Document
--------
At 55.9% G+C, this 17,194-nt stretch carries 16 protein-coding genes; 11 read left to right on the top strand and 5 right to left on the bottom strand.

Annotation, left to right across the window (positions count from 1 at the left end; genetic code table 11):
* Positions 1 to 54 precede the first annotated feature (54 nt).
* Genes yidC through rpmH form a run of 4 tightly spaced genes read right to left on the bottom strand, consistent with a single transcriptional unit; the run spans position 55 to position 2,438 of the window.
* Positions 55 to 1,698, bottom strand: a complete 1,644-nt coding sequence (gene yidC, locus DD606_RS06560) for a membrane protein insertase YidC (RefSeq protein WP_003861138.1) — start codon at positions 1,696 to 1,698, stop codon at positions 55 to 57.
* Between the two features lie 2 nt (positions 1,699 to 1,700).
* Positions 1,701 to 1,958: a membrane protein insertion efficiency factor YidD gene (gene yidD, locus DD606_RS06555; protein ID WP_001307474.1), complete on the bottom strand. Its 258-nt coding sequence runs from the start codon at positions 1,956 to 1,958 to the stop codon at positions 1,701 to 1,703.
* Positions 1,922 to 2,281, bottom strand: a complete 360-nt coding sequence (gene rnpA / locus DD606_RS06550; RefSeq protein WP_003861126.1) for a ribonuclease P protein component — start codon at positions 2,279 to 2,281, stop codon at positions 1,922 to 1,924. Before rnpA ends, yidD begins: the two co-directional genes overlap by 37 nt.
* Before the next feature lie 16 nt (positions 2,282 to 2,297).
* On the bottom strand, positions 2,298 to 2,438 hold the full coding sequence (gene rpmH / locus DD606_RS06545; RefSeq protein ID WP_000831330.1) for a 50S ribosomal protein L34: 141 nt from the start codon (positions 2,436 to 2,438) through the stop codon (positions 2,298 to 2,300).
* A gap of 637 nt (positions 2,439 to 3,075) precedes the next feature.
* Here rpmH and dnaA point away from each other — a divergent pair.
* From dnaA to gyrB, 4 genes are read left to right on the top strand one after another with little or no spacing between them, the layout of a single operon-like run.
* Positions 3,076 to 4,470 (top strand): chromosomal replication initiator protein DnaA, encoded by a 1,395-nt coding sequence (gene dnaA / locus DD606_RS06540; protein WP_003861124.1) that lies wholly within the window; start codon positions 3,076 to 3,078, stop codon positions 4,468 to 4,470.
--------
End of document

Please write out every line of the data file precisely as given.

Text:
At 55.9% G+C, this 17,194-nt stretch carries 16 protein-coding genes; 11 read left to right on the top strand and 5 right to left on the bottom strand.

Annotation, left to right across the window (positions count from 1 at the left end; genetic code table 11):
* Positions 1 to 54 precede the first annotated feature (54 nt).
* Genes yidC through rpmH form a run of 4 tightly spaced genes read right to left on the bottom strand, consistent with a single transcriptional unit; the run spans position 55 to position 2,438 of the window.
* Positions 55 to 1,698, bottom strand: a complete 1,644-nt coding sequence (gene yidC, locus DD606_RS06560) for a membrane protein insertase YidC (RefSeq protein WP_003861138.1) — start codon at positions 1,696 to 1,698, stop codon at positions 55 to 57.
* Between the two features lie 2 nt (positions 1,699 to 1,700).
* Positions 1,701 to 1,958: a membrane protein insertion efficiency factor YidD gene (gene yidD, locus DD606_RS06555; protein ID WP_001307474.1), complete on the bottom strand. Its 258-nt coding sequence runs from the start codon at positions 1,956 to 1,958 to the stop codon at positions 1,701 to 1,703.
* Positions 1,922 to 2,281, bottom strand: a complete 360-nt coding sequence (gene rnpA / locus DD606_RS06550; RefSeq protein WP_003861126.1) for a ribonuclease P protein component — start codon at positions 2,279 to 2,281, stop codon at positions 1,922 to 1,924. Before rnpA ends, yidD begins: the two co-directional genes overlap by 37 nt.
* Before the next feature lie 16 nt (positions 2,282 to 2,297).
* On the bottom strand, positions 2,298 to 2,438 hold the full coding sequence (gene rpmH / locus DD606_RS06545; RefSeq protein ID WP_000831330.1) for a 50S ribosomal protein L34: 141 nt from the start codon (positions 2,436 to 2,438) through the stop codon (positions 2,298 to 2,300).
* A gap of 637 nt (positions 2,439 to 3,075) precedes the next feature.
* Here rpmH and dnaA point away from each other — a divergent pair.
* From dnaA to gyrB, 4 genes are read left to right on the top strand one after another with little or no spacing between them, the layout of a single operon-like run.
* Positions 3,076 to 4,470 (top strand): chromosomal replication initiator protein DnaA, encoded by a 1,395-nt coding sequence (gene dnaA / locus DD606_RS06540; protein WP_003861124.1) that lies wholly within the window; start codon positions 3,076 to 3,078, stop codon positions 4,468 to 4,470.